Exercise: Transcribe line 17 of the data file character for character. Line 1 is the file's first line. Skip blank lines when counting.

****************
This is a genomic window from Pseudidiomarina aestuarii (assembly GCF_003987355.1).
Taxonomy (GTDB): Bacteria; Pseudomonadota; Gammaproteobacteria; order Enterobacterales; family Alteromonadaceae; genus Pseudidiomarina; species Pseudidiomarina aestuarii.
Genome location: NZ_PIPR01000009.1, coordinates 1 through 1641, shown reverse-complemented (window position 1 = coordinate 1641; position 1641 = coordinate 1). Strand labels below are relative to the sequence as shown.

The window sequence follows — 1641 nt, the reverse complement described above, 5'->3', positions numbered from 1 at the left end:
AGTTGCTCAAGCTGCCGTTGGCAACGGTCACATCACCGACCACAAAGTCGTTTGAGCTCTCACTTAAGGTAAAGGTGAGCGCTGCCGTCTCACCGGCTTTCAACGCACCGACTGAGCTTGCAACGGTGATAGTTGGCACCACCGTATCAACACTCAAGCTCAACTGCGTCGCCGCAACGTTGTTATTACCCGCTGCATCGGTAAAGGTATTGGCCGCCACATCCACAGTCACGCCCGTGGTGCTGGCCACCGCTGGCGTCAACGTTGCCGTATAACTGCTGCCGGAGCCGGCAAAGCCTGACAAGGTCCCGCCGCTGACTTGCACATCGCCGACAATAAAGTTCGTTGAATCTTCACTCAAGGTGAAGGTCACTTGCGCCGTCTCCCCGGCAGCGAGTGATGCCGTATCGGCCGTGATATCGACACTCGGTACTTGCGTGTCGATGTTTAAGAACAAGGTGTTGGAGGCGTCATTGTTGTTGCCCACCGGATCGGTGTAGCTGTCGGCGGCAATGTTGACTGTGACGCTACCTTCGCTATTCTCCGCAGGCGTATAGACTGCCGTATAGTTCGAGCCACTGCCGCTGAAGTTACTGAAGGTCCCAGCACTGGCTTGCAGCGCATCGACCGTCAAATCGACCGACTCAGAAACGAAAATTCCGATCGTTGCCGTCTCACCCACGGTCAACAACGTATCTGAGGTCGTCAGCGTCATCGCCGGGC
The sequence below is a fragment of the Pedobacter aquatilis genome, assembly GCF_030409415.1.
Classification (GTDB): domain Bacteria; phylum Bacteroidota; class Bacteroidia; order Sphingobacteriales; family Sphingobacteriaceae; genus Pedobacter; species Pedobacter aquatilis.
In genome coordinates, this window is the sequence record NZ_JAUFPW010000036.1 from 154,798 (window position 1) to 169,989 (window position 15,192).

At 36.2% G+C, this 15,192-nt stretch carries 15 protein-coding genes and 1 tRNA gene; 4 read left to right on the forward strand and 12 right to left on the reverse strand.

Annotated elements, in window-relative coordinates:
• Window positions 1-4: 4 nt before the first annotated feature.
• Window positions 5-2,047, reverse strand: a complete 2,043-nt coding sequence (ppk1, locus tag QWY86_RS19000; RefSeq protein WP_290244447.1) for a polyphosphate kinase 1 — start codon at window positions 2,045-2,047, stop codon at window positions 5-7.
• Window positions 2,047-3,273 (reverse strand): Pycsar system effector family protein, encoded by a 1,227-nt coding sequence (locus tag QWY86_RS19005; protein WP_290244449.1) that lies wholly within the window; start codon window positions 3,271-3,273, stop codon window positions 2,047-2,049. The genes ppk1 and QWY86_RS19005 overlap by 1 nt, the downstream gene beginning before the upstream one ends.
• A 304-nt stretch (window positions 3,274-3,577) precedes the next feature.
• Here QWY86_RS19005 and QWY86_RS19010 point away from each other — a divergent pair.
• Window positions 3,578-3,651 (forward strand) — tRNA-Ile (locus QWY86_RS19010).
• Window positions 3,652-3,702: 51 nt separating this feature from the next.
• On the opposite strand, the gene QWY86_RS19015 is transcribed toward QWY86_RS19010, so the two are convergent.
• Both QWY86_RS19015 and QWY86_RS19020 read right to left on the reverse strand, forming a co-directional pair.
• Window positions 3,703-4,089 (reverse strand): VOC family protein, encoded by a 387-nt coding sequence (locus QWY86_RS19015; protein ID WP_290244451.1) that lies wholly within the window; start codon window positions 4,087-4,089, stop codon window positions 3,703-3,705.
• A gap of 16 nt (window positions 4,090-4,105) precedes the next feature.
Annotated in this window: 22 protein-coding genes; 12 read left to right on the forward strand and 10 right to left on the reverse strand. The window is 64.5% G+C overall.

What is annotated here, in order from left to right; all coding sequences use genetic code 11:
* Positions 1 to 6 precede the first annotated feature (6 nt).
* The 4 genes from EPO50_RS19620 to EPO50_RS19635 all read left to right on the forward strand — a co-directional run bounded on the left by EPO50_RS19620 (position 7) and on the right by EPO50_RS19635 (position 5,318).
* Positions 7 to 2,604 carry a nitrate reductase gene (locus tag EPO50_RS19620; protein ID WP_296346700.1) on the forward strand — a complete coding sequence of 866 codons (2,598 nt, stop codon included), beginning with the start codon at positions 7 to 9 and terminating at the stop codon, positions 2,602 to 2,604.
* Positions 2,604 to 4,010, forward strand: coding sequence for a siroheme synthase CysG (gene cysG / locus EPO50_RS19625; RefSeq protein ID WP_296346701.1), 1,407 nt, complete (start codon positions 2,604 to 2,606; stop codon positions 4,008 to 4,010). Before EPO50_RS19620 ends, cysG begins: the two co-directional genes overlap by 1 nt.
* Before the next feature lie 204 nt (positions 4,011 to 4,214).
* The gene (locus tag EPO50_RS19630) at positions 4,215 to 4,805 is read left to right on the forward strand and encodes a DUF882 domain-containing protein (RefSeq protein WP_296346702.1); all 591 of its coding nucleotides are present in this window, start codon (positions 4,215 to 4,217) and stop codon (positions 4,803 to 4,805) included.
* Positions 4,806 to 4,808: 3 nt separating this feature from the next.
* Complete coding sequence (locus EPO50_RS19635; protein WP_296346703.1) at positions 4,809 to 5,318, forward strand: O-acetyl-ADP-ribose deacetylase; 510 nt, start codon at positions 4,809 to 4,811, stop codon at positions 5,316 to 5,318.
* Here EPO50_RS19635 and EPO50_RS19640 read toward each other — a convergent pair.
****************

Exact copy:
• Window positions 3,652-3,702: 51 nt separating this feature from the next.